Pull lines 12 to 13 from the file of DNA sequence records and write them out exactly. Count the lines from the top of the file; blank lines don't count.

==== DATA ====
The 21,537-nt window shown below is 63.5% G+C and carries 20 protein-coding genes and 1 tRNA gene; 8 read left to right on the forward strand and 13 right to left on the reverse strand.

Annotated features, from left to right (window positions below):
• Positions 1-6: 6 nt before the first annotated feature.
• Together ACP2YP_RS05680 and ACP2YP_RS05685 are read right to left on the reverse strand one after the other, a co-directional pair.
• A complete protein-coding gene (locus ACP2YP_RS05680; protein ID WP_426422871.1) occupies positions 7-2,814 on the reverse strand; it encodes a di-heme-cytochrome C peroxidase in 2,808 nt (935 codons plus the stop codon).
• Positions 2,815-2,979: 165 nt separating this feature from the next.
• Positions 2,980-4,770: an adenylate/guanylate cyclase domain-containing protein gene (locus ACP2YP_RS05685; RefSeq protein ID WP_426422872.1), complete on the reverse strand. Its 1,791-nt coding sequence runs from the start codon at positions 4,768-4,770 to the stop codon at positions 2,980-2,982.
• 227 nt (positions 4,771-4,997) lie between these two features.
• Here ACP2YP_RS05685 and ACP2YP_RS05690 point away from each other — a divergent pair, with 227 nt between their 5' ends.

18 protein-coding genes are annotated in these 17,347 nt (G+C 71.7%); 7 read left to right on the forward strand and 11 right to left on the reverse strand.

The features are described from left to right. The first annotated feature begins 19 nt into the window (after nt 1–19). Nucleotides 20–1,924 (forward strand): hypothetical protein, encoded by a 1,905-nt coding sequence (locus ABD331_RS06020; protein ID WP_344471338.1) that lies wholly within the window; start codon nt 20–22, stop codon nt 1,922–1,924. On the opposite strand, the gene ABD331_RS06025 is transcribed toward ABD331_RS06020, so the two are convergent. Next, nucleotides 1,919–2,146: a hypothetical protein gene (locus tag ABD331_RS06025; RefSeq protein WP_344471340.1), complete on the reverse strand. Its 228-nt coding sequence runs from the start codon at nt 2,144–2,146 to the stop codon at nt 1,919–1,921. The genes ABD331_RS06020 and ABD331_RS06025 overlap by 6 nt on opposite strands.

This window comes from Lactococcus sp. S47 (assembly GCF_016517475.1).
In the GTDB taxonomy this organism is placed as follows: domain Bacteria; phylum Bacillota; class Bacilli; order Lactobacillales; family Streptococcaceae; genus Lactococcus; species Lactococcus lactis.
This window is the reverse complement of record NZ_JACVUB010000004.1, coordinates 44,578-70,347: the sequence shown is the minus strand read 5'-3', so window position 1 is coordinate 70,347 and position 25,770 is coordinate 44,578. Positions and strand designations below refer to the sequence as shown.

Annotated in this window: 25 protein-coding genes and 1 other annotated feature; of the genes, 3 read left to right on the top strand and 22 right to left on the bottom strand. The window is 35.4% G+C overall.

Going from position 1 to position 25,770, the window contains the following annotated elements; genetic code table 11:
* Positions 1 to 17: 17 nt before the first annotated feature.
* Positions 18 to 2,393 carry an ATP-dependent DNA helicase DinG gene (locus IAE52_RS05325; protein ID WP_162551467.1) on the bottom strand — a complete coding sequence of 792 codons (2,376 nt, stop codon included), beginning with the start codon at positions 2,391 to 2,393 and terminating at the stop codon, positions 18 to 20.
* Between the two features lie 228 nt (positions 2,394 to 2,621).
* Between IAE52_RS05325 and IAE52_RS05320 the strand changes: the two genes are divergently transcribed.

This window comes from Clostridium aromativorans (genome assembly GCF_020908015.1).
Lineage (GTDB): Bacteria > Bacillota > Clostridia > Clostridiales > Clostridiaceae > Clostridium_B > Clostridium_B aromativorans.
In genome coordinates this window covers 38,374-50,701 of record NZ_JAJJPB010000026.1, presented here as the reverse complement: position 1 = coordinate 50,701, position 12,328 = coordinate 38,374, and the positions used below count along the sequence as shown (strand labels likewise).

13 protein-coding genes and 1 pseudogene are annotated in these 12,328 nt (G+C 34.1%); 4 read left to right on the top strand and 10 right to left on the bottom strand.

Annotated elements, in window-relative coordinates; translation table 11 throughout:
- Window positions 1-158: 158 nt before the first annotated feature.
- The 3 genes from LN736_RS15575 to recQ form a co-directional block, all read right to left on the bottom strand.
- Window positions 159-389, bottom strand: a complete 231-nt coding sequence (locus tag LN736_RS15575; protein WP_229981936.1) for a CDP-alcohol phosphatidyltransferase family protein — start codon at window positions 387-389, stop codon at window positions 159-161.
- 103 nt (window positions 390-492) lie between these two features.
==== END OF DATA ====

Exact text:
This window comes from Lactococcus sp. S47 (assembly GCF_016517475.1).
In the GTDB taxonomy this organism is placed as follows: domain Bacteria; phylum Bacillota; class Bacilli; order Lactobacillales; family Streptococcaceae; genus Lactococcus; species Lactococcus lactis.